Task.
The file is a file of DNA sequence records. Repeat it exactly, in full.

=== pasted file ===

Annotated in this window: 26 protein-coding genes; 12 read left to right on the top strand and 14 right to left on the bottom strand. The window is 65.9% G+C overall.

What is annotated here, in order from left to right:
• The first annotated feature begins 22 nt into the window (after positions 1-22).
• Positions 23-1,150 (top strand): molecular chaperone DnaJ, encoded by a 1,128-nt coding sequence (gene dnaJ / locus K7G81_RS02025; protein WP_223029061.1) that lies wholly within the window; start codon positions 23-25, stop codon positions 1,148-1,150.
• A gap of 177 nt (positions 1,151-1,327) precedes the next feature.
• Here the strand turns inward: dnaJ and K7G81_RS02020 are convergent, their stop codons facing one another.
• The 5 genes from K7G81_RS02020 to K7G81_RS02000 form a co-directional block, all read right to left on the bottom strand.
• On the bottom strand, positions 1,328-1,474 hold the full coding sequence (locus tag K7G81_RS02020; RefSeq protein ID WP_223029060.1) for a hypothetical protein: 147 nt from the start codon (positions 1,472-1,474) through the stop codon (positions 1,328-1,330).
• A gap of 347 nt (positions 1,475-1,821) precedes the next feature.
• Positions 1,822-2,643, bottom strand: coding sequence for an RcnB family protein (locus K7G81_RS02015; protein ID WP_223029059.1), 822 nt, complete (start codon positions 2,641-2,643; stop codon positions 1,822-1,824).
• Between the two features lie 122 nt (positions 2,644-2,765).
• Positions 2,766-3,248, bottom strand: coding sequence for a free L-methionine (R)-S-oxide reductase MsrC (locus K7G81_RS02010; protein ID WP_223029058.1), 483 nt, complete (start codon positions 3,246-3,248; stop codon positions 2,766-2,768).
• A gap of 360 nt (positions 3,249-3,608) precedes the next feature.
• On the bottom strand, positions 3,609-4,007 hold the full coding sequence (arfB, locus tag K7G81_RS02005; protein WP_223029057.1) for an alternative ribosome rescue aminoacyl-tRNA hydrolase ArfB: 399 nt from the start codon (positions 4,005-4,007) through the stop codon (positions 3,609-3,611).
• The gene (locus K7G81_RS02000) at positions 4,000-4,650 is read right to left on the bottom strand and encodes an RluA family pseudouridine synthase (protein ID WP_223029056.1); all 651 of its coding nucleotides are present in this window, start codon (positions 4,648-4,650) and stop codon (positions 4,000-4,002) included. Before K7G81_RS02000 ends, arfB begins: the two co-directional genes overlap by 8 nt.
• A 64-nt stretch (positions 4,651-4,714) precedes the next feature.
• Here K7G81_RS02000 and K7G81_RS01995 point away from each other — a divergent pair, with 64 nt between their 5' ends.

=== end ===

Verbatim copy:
Annotated in this window: 26 protein-coding genes; 12 read left to right on the top strand and 14 right to left on the bottom strand. The window is 65.9% G+C overall.

What is annotated here, in order from left to right:
• The first annotated feature begins 22 nt into the window (after positions 1-22).
• Positions 23-1,150 (top strand): molecular chaperone DnaJ, encoded by a 1,128-nt coding sequence (gene dnaJ / locus K7G81_RS02025; protein WP_223029061.1) that lies wholly within the window; start codon positions 23-25, stop codon positions 1,148-1,150.
• A gap of 177 nt (positions 1,151-1,327) precedes the next feature.
• Here the strand turns inward: dnaJ and K7G81_RS02020 are convergent, their stop codons facing one another.
• The 5 genes from K7G81_RS02020 to K7G81_RS02000 form a co-directional block, all read right to left on the bottom strand.
• On the bottom strand, positions 1,328-1,474 hold the full coding sequence (locus tag K7G81_RS02020; RefSeq protein ID WP_223029060.1) for a hypothetical protein: 147 nt from the start codon (positions 1,472-1,474) through the stop codon (positions 1,328-1,330).
• A gap of 347 nt (positions 1,475-1,821) precedes the next feature.
• Positions 1,822-2,643, bottom strand: coding sequence for an RcnB family protein (locus K7G81_RS02015; protein ID WP_223029059.1), 822 nt, complete (start codon positions 2,641-2,643; stop codon positions 1,822-1,824).
• Between the two features lie 122 nt (positions 2,644-2,765).
• Positions 2,766-3,248, bottom strand: coding sequence for a free L-methionine (R)-S-oxide reductase MsrC (locus K7G81_RS02010; protein ID WP_223029058.1), 483 nt, complete (start codon positions 3,246-3,248; stop codon positions 2,766-2,768).
• A gap of 360 nt (positions 3,249-3,608) precedes the next feature.
• On the bottom strand, positions 3,609-4,007 hold the full coding sequence (arfB, locus tag K7G81_RS02005; protein WP_223029057.1) for an alternative ribosome rescue aminoacyl-tRNA hydrolase ArfB: 399 nt from the start codon (positions 4,005-4,007) through the stop codon (positions 3,609-3,611).
• The gene (locus K7G81_RS02000) at positions 4,000-4,650 is read right to left on the bottom strand and encodes an RluA family pseudouridine synthase (protein ID WP_223029056.1); all 651 of its coding nucleotides are present in this window, start codon (positions 4,648-4,650) and stop codon (positions 4,000-4,002) included. Before K7G81_RS02000 ends, arfB begins: the two co-directional genes overlap by 8 nt.
• A 64-nt stretch (positions 4,651-4,714) precedes the next feature.
• Here K7G81_RS02000 and K7G81_RS01995 point away from each other — a divergent pair, with 64 nt between their 5' ends.